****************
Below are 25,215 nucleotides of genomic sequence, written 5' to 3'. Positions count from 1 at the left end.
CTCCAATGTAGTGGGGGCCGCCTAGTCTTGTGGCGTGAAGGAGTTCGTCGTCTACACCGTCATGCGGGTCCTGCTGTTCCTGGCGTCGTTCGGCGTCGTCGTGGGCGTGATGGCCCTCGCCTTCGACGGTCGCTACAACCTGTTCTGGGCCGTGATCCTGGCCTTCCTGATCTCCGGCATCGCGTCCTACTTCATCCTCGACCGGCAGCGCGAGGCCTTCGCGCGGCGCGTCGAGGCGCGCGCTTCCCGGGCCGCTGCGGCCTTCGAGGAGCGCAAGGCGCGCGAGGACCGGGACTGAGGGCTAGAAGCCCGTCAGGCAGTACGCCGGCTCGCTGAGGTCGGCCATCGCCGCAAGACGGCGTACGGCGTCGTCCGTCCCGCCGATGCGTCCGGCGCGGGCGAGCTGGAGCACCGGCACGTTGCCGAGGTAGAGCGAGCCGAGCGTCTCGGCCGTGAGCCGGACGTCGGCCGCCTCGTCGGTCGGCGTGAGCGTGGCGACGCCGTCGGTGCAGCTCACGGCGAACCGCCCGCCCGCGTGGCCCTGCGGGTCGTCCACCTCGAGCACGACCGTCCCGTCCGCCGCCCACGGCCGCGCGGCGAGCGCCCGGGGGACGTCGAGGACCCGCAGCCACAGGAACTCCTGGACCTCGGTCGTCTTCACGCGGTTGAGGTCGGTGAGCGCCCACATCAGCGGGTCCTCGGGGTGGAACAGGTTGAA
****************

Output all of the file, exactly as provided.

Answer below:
Below are 25,215 nucleotides of genomic sequence, written 5' to 3'. Positions count from 1 at the left end.
CTCCAATGTAGTGGGGGCCGCCTAGTCTTGTGGCGTGAAGGAGTTCGTCGTCTACACCGTCATGCGGGTCCTGCTGTTCCTGGCGTCGTTCGGCGTCGTCGTGGGCGTGATGGCCCTCGCCTTCGACGGTCGCTACAACCTGTTCTGGGCCGTGATCCTGGCCTTCCTGATCTCCGGCATCGCGTCCTACTTCATCCTCGACCGGCAGCGCGAGGCCTTCGCGCGGCGCGTCGAGGCGCGCGCTTCCCGGGCCGCTGCGGCCTTCGAGGAGCGCAAGGCGCGCGAGGACCGGGACTGAGGGCTAGAAGCCCGTCAGGCAGTACGCCGGCTCGCTGAGGTCGGCCATCGCCGCAAGACGGCGTACGGCGTCGTCCGTCCCGCCGATGCGTCCGGCGCGGGCGAGCTGGAGCACCGGCACGTTGCCGAGGTAGAGCGAGCCGAGCGTCTCGGCCGTGAGCCGGACGTCGGCCGCCTCGTCGGTCGGCGTGAGCGTGGCGACGCCGTCGGTGCAGCTCACGGCGAACCGCCCGCCCGCGTGGCCCTGCGGGTCGTCCACCTCGAGCACGACCGTCCCGTCCGCCGCCCACGGCCGCGCGGCGAGCGCCCGGGGGACGTCGAGGACCCGCAGCCACAGGAACTCCTGGACCTCGGTCGTCTTCACGCGGTTGAGGTCGGTGAGCGCCCACATCAGCGGGTCCTCGGGGTGGAACAGGTTGAA